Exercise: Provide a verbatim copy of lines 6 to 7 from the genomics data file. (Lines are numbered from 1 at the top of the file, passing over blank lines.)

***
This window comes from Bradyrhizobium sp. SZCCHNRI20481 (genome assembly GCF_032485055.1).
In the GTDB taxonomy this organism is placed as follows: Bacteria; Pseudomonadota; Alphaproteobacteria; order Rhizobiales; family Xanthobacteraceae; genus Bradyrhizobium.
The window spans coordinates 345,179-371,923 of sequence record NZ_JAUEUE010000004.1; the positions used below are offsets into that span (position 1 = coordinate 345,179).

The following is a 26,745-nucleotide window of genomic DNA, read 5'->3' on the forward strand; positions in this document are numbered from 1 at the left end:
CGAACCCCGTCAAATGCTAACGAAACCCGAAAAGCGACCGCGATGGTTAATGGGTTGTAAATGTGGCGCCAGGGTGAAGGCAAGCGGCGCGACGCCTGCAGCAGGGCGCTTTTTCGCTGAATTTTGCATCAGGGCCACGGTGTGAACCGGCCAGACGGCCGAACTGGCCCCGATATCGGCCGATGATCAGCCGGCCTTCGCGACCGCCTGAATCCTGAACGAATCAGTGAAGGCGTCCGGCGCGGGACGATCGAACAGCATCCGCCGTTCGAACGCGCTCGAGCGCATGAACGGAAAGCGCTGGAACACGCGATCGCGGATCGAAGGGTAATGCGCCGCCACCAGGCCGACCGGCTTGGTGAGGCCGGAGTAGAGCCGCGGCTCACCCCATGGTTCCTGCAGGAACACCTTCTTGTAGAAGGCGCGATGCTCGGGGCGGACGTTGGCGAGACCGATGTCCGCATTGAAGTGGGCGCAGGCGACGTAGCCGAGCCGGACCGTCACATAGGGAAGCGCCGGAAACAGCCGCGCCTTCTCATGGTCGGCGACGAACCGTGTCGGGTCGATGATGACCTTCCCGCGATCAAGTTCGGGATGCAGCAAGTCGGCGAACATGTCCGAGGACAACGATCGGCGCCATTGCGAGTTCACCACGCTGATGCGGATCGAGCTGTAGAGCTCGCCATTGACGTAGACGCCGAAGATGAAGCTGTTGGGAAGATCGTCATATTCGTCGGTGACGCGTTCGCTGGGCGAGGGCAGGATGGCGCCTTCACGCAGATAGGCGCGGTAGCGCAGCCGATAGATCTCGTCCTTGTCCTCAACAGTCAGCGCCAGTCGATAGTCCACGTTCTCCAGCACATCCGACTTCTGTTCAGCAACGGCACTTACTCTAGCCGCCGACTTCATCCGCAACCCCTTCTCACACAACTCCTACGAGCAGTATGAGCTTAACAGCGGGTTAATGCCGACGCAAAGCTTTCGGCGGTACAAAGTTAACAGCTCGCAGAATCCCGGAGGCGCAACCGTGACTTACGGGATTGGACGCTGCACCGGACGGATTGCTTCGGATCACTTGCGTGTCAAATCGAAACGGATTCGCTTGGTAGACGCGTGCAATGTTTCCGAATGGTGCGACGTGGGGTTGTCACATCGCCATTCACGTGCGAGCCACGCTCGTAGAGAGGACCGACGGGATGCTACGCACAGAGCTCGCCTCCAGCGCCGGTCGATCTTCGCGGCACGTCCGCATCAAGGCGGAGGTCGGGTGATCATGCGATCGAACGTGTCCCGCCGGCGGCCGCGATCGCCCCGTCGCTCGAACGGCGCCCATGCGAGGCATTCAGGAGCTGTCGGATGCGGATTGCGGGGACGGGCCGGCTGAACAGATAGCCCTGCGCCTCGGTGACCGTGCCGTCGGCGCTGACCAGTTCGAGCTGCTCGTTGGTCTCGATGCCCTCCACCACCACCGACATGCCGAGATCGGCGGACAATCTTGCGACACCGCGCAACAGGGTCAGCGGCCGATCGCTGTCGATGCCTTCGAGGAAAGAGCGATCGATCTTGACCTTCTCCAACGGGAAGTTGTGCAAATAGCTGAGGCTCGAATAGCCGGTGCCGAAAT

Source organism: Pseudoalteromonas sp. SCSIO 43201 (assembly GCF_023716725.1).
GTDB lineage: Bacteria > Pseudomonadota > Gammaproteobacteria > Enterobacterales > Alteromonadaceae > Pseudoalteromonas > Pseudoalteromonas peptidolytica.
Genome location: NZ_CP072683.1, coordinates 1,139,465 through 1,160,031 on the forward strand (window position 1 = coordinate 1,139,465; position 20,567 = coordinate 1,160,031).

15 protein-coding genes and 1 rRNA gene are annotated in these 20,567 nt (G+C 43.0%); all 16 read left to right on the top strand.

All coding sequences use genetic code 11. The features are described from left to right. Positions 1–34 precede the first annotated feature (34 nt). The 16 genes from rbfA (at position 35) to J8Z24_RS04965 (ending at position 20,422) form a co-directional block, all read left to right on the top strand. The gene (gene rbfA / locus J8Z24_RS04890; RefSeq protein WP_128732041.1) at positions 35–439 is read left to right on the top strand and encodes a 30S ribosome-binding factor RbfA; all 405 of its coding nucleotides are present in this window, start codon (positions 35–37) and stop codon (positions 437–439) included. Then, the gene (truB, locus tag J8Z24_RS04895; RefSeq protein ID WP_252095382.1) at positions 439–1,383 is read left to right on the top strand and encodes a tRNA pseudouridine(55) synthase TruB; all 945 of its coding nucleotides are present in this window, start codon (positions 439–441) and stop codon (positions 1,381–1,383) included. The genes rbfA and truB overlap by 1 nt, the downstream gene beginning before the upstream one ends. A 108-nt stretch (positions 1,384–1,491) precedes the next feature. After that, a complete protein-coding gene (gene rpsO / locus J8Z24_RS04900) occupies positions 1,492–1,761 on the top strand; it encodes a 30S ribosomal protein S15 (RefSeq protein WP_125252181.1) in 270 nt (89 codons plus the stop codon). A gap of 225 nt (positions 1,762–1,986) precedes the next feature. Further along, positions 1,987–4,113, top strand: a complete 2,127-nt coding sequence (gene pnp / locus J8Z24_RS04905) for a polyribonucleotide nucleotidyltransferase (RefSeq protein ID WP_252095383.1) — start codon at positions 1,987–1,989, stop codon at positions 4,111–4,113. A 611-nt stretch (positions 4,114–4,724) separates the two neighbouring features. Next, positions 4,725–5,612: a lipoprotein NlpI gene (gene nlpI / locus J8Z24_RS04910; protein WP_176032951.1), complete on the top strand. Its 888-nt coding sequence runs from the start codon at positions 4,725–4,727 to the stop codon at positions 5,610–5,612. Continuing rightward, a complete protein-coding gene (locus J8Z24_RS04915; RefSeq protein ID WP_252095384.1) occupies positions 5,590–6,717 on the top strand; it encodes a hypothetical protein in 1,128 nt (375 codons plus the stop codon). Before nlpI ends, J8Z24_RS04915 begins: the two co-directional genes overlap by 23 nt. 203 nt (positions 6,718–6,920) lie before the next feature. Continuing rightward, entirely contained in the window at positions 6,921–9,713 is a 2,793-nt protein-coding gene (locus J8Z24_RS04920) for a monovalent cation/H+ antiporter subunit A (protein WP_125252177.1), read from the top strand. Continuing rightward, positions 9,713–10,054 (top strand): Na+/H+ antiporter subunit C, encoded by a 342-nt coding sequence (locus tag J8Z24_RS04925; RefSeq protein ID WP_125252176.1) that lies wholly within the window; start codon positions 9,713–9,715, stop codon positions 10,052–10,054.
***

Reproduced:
Source organism: Pseudoalteromonas sp. SCSIO 43201 (assembly GCF_023716725.1).
GTDB lineage: Bacteria > Pseudomonadota > Gammaproteobacteria > Enterobacterales > Alteromonadaceae > Pseudoalteromonas > Pseudoalteromonas peptidolytica.